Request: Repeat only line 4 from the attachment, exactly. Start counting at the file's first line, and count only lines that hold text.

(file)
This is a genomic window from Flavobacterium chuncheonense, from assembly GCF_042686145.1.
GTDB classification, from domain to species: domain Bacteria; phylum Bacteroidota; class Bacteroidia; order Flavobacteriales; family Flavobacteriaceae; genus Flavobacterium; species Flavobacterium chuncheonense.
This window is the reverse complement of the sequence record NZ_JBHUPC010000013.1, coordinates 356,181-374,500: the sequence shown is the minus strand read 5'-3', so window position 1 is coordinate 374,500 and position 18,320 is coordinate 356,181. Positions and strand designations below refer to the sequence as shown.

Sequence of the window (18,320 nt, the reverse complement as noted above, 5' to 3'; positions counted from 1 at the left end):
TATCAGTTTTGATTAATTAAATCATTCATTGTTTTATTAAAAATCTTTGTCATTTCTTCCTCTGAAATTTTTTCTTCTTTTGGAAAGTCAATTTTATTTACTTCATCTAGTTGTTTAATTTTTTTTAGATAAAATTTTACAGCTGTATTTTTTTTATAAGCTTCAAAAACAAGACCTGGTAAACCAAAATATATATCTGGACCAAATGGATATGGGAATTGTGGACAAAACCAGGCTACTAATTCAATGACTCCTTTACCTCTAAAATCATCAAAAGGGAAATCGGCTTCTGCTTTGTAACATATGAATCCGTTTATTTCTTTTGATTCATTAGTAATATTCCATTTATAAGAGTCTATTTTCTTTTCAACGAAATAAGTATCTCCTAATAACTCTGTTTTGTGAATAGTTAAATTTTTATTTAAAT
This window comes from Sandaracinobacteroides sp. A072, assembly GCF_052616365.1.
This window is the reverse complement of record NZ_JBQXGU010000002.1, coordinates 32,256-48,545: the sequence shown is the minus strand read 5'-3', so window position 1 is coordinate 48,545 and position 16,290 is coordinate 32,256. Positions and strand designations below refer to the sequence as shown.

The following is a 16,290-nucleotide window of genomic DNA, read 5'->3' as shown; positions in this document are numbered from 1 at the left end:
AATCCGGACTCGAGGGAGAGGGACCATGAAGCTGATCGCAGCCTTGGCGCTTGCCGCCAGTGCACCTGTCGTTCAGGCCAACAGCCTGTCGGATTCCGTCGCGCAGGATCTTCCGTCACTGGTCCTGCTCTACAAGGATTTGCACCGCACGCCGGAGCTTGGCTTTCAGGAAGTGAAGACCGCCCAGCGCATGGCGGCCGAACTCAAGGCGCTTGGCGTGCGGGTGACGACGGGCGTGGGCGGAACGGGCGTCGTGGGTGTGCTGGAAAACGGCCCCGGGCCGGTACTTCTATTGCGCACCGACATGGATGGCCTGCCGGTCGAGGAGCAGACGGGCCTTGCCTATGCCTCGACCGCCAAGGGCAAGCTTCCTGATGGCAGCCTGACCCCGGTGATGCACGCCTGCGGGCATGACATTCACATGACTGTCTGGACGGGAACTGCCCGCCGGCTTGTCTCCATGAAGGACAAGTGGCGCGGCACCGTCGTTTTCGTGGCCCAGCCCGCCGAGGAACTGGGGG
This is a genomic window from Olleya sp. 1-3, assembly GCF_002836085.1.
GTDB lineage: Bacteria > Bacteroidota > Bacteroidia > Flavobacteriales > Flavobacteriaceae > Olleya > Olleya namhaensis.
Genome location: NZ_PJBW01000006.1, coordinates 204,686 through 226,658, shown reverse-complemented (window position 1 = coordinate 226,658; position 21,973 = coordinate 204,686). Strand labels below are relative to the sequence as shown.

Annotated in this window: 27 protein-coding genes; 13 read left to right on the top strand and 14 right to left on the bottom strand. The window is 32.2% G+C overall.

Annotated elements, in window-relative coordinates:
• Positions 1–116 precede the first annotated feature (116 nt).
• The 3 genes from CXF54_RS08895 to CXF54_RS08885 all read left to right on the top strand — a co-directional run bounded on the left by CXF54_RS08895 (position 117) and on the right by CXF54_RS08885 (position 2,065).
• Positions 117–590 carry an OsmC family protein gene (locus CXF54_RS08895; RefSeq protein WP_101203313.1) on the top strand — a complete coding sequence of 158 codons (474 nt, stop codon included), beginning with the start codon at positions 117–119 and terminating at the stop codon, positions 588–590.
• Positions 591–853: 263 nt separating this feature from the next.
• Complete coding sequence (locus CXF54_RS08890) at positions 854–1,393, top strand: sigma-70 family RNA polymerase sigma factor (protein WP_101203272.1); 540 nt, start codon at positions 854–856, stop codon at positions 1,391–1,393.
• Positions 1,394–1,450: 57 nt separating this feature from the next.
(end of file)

Sequence of the window (18,320 nt, the reverse complement as noted above, 5' to 3'; positions counted from 1 at the left end):